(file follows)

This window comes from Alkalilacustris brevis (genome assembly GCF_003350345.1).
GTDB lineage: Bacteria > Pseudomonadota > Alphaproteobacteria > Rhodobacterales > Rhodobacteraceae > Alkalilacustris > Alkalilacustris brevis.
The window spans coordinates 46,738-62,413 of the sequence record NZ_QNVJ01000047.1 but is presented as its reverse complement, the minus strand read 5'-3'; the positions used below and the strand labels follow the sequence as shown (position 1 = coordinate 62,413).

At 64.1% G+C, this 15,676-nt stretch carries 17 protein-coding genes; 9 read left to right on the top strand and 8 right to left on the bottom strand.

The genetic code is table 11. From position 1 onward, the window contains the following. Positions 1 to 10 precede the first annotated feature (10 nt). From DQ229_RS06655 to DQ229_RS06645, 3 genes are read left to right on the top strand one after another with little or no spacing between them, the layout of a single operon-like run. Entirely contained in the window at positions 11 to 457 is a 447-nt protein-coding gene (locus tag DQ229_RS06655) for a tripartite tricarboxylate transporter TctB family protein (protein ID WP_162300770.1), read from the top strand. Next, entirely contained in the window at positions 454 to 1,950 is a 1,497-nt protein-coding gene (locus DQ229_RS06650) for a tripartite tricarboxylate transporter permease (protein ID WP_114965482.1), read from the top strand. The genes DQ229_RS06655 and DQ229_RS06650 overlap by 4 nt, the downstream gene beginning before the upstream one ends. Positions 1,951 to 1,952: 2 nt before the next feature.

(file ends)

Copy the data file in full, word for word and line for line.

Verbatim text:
This window comes from Alkalilacustris brevis (genome assembly GCF_003350345.1).
GTDB lineage: Bacteria > Pseudomonadota > Alphaproteobacteria > Rhodobacterales > Rhodobacteraceae > Alkalilacustris > Alkalilacustris brevis.
The window spans coordinates 46,738-62,413 of the sequence record NZ_QNVJ01000047.1 but is presented as its reverse complement, the minus strand read 5'-3'; the positions used below and the strand labels follow the sequence as shown (position 1 = coordinate 62,413).

At 64.1% G+C, this 15,676-nt stretch carries 17 protein-coding genes; 9 read left to right on the top strand and 8 right to left on the bottom strand.

The genetic code is table 11. From position 1 onward, the window contains the following. Positions 1 to 10 precede the first annotated feature (10 nt). From DQ229_RS06655 to DQ229_RS06645, 3 genes are read left to right on the top strand one after another with little or no spacing between them, the layout of a single operon-like run. Entirely contained in the window at positions 11 to 457 is a 447-nt protein-coding gene (locus tag DQ229_RS06655) for a tripartite tricarboxylate transporter TctB family protein (protein ID WP_162300770.1), read from the top strand. Next, entirely contained in the window at positions 454 to 1,950 is a 1,497-nt protein-coding gene (locus DQ229_RS06650) for a tripartite tricarboxylate transporter permease (protein ID WP_114965482.1), read from the top strand. The genes DQ229_RS06655 and DQ229_RS06650 overlap by 4 nt, the downstream gene beginning before the upstream one ends. Positions 1,951 to 1,952: 2 nt before the next feature.